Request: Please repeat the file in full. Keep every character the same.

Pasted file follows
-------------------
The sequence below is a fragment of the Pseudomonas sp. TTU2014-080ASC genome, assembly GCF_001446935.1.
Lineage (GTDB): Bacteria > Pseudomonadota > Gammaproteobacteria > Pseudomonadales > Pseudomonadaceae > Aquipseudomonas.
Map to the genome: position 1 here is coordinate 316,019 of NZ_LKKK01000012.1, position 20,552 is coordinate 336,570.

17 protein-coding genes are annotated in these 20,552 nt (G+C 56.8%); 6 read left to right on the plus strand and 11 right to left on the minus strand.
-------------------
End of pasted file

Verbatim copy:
The sequence below is a fragment of the Pseudomonas sp. TTU2014-080ASC genome, assembly GCF_001446935.1.
Lineage (GTDB): Bacteria > Pseudomonadota > Gammaproteobacteria > Pseudomonadales > Pseudomonadaceae > Aquipseudomonas.
Map to the genome: position 1 here is coordinate 316,019 of NZ_LKKK01000012.1, position 20,552 is coordinate 336,570.

17 protein-coding genes are annotated in these 20,552 nt (G+C 56.8%); 6 read left to right on the plus strand and 11 right to left on the minus strand.